Ireland's decade-long quest to attain Test status has finally ended after the International Cricket Council (ICC) governing body awarded Cricket Ireland Full Member Status.
The ICC met for its annual conference in London on Thursday and confirmed Ireland and Afghanistan as full members after a unanimous vote.
Ireland have been playing as affiliate members since 1993 and have recorded famous victories over Pakistan, England and the West Indies in that time.
Now they will be able to play Test cricket against the world's best, with Afghanistan also making the step up, having only achieved affiliate membership in 2013.
The ICC confirmed the news on Thursday afternoon, posting on Twitter: "@ACBofficials and @Irelandcricket confirmed as Full Members after a unanimous vote at ICC Full Council meeting.
"Both will now be eligible to play Test cricket following a recommendation that their applications met newly approved member criteria."
It's been almost two decades since Bangladesh were the last country to be granted Test status but ICC chief executive David Richardson praised both Ireland and Afghanistan's credentials as they become the 11th and 12th members of Test match cricket’s close-knit club.
"I’d like to congratulate Afghanistan and Ireland on their Full Membership status which is the result of their dedication to improving performance both off and on the field resulting in the significant development and growth of cricket in their respective countries," he said.
"Both have clearly demonstrated they meet the new criteria and as such have made the progression to Full Membership."
Cricket Ireland chief executive Warren Deutrom said: "We are delighted and proud with today’s historic announcement. It is an extraordinary testament to the talent and endeavour of thousands of passionate players, coaches, volunteers, staff, clubs and committee people.
"We would like to thank most sincerely the ICC and its members for bestowing this honour on us today.
"It is a reflection not just of our past achievements but of our potential to grow our great game. We shall spend the next 24 hours marking the moment and celebrating this great day for Irish cricket and next week the hard work of planning to transition to full membership and Test status begins in earnest."
Ireland international Gary Wilson welcomed the news by posting a statement on his own Twitter account. "A historic day for Irish cricket," he wrote. "Years worth of work feels like it has been recognised.
"Men who played for free and managed for free. Good men no longer with us like John Wright and John Caldwell, no doubt there are others.
"As well as for us, this is for them. No doubt they would be as delighted as we are. Here's to the beginning."
The President of Ireland, Michael D Higgins, sent his best wishes to all involved as the country now prepares to host Test cricket for the first time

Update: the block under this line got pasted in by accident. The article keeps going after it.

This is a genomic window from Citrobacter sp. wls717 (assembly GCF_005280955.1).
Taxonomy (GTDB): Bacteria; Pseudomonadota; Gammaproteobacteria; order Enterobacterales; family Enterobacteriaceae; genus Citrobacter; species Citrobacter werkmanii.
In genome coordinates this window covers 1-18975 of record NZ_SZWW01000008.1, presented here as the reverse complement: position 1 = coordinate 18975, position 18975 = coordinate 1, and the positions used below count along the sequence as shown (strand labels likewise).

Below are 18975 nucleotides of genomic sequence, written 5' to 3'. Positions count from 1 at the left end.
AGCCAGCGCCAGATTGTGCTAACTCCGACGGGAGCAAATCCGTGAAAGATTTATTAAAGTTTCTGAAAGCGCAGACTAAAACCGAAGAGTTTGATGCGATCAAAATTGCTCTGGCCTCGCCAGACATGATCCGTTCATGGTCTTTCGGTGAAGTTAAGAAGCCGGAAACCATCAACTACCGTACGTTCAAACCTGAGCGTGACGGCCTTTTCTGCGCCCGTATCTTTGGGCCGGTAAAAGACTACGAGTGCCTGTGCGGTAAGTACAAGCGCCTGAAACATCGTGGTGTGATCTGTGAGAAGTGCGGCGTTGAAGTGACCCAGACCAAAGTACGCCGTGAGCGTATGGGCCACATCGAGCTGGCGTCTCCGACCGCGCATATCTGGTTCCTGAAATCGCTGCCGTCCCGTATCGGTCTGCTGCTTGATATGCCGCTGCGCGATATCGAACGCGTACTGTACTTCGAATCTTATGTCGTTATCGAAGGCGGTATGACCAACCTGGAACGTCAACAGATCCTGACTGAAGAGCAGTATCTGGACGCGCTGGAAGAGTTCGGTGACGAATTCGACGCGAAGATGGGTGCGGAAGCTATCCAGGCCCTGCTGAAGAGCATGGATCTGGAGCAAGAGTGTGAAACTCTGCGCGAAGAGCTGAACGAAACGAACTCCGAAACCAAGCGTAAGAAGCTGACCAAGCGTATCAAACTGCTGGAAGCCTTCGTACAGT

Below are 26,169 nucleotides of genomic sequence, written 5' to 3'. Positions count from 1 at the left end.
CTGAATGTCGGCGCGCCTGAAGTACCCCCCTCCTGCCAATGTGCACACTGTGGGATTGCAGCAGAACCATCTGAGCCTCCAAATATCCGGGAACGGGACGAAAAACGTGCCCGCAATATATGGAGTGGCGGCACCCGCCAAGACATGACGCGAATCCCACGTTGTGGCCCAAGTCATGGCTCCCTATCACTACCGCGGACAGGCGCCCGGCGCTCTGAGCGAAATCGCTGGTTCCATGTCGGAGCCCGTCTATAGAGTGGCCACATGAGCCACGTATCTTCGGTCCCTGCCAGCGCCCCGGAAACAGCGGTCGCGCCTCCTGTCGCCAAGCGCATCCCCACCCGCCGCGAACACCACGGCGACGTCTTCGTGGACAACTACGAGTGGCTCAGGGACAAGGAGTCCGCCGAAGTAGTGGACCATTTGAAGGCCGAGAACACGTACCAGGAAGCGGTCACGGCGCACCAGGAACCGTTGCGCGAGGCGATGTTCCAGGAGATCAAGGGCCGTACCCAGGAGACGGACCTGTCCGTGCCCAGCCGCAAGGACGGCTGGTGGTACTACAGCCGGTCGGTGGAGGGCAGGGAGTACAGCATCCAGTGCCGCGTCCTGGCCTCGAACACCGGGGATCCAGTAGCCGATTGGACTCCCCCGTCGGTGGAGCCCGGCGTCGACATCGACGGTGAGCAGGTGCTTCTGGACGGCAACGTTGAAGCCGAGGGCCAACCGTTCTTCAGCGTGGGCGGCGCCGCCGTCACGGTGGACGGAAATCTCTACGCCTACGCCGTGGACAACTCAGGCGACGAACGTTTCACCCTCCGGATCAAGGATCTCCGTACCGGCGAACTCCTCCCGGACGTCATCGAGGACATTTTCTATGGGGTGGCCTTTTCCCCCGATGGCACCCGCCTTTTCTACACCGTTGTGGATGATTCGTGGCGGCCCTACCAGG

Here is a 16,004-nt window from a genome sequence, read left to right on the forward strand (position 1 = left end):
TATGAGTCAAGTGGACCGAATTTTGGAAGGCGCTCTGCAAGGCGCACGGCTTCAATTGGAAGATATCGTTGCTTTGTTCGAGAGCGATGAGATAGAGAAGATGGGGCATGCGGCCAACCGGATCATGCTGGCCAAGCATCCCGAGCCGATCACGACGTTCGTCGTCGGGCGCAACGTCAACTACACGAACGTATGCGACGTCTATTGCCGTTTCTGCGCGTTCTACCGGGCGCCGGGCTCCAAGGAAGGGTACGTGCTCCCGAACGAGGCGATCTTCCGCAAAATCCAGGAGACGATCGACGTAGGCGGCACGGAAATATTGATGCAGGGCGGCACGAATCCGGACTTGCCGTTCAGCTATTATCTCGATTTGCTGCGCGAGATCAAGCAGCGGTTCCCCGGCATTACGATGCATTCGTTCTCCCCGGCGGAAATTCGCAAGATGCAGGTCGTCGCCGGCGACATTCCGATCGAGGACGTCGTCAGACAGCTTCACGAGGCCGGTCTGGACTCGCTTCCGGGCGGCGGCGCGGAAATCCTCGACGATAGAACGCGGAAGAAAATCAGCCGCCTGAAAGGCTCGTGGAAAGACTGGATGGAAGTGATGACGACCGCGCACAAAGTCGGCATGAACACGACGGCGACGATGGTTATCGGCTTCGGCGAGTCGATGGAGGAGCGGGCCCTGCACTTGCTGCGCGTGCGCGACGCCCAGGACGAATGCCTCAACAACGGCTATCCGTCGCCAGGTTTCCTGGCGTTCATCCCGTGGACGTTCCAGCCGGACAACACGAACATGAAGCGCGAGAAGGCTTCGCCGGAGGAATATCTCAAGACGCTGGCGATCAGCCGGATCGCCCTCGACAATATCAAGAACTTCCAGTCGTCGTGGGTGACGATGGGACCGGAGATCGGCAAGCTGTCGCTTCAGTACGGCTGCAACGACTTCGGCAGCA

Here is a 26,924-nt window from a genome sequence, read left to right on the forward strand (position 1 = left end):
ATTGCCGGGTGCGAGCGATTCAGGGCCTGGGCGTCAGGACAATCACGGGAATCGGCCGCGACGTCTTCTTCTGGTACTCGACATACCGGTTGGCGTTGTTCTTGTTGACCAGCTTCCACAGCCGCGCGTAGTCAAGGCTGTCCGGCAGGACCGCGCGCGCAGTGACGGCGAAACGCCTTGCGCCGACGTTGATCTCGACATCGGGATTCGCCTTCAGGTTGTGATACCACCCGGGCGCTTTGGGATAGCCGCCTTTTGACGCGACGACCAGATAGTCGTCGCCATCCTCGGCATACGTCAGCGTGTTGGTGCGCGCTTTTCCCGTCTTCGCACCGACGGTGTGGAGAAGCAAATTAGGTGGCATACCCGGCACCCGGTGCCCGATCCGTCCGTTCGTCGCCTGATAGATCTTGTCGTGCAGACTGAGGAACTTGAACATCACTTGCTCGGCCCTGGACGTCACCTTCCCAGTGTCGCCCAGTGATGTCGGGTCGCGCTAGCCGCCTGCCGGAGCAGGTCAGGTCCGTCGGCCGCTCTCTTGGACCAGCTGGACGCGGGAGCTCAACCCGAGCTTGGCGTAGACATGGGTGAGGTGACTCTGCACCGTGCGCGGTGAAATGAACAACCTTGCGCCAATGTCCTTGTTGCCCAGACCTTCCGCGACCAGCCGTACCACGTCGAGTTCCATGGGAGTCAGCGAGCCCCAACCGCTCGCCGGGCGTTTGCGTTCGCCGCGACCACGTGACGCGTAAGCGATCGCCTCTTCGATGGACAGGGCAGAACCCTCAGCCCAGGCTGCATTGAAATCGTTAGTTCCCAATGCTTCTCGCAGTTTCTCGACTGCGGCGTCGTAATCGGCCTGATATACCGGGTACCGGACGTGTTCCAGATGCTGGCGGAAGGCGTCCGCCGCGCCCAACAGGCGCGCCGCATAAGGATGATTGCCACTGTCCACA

"May I offer my best wishes and congratulations to Cricket Ireland and to all the players, staff and supporters, on formal recognition of membership of the top tier in world cricket," he said.
"On this special day for all those who are passionate about the sport of cricket, I pay tribute to the talent and commitment of the players and coaching staff, as well as to Cricket Ireland and all the fans, whose support has made this momentous occasion possible.
"May I wish the team every success in the years to come."
Taoiseach, Leo Varadkar, also offered his congratulations.
"I am delighted that Ireland will take its place among the Test playing nations," he said.
"It's great news for the game here and a fitting result for many years of hard work and campaigning by Cricket Ireland.
"Ireland has enjoyed some notable successes at International level in the shorter versions of the game. We can now look forward to some great days ahead as Ireland takes on the top Test cricket playing nations in the world."
There are nevertheless questions about how well the new members will do in the game's longest format. Bangladesh famously floundered for their first decade while New Zealand took 26 years to win their first Test.
Test status is a far cry from the years when the highlight of Ireland's season was the visit for a one-off match by the touring Test team to England or, in alternate years, a two-day game at Lord's against MCC, invariably made up of Minor County players.
However, Ireland are four-time champions of the ICC Intercontinental Cup, a first-class tournament for associate members, and have recorded a major scalp at each of the last three World Cups.
Ireland's beat Pakistan at the 2007 World Cup, chased down England in 2011 and defeated the West Indies in 2015.
Kevin O'Brien hit the fastest century in World Cup history in the victory over England, reaching his ton in just 50 balls.